Today’s Bible reading is Exodus 12 and Revelation 11.
In Exodus 12, “all the congregation of Israel” was told to take a lamb for every household. “Keep it until the fourteenth day of this month, when the whole assembly of the congregation of Israel shall kill their lambs at twilight” (Exo 12:6).
“Then they shall take some of the blood and put it on the two doorposts and the lintel of the houses in which they eat it. They shall eat the flesh that night, roasted on the fire; with unleavened bread and bitter herbs they shall eat it… In this manner you shall eat it: with your belt fastened, your sandals on your feet, and your staff in your hand. And you shall eat it in haste. It is the LORD’s Passover. For I will pass through the land of Egypt that night, and I will strike all the firstborn in the land of Egypt, both man and beast; and on all the gods of Egypt I will execute judgments: I am the LORD. The blood shall be a sign for you, on the houses where you are. And when I see the blood, I will pass over you, and no plague will befall you to destroy you, when I strike the land of Egypt.” (Exo 12:7-8, 11-13)
On that very day, for the first time in more than four centuries, all the hosts of the LORD left the land of Egypt (Exo 12:41).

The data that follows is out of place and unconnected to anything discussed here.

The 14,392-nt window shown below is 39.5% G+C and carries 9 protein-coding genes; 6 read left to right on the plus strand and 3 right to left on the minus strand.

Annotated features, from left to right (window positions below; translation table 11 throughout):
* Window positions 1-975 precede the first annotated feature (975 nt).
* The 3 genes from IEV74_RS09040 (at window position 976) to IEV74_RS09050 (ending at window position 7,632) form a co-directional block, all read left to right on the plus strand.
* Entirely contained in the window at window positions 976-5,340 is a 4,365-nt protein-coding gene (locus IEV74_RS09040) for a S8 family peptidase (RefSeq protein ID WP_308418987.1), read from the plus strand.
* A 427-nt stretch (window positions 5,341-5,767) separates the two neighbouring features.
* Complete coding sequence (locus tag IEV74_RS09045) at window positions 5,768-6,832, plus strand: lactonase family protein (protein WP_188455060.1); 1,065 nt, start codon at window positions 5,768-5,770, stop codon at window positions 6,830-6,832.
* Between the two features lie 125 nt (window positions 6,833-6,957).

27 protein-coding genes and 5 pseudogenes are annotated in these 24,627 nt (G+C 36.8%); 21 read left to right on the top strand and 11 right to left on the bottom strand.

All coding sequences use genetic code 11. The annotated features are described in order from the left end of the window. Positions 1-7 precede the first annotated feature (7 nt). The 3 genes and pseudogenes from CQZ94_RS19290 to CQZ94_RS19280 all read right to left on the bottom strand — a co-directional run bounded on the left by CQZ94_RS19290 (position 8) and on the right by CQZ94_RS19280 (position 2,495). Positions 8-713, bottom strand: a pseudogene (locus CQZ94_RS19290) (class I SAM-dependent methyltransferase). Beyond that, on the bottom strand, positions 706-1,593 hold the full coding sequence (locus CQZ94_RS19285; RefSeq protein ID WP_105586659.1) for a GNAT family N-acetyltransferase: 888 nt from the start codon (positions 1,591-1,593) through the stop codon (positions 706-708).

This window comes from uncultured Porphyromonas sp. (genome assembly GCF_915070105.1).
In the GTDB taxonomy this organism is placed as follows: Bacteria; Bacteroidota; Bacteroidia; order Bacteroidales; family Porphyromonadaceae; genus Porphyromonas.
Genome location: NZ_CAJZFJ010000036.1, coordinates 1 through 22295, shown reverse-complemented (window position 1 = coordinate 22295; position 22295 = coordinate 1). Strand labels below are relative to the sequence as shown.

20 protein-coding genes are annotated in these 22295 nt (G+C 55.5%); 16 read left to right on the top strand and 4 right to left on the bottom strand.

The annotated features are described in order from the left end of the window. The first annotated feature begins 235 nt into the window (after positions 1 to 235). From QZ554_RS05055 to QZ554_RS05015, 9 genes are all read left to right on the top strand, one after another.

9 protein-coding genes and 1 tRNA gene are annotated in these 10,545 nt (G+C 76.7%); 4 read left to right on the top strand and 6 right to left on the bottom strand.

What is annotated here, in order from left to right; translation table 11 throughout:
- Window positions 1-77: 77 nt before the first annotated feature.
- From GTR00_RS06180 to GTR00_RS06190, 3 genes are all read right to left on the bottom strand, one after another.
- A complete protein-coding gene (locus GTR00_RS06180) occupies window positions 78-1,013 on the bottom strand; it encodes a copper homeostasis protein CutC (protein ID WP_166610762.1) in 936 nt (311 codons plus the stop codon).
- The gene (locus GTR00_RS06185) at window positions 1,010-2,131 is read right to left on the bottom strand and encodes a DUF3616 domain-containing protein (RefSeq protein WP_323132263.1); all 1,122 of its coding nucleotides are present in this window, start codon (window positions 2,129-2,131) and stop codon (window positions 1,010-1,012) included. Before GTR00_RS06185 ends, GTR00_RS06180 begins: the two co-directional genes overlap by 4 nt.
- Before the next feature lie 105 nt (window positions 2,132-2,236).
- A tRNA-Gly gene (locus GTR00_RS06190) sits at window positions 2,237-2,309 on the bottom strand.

From that point forward, year after year, the descendants of Abraham remembered the LORD’s Passover. Decade after decade, the blood of an untold number of lambs was shed at twilight on the fourteenth day of every first month. Century after century, Yahweh’s hope-giving words in Egypt continued to echo in the minds of those who remembered: “When I see the blood, I will pass over you.”
Flash-forward more than a millennia after the Exodus. Rugged John the Baptist points at an ordinary-looking man on the banks of the Jordan River and proclaims, “Behold, the Lamb of God who takes away the sin of the world!” (John 1:29). This Lamb was a man, a sacrifice provided by God himself.
Eventually, the apostle Paul writes a letter to Christians in Corinth and forever connects the dots of what God had been doing all along:
For Christ, our Passover lamb, has been sacrificed. (1 Cor 5:7)
A promise had been made to Jews and fulfilled in Egypt.
A promise had been made to the world and fulfilled in Jerusalem.
The promise continues to be fulfilled in the lives of people whose scarlet sins have been washed clean–white as wool–with the blood of God’s own Lamb.
“When I see the blood, I will pass over you.”
Let us therefore celebrate… (1 Cor 5:8)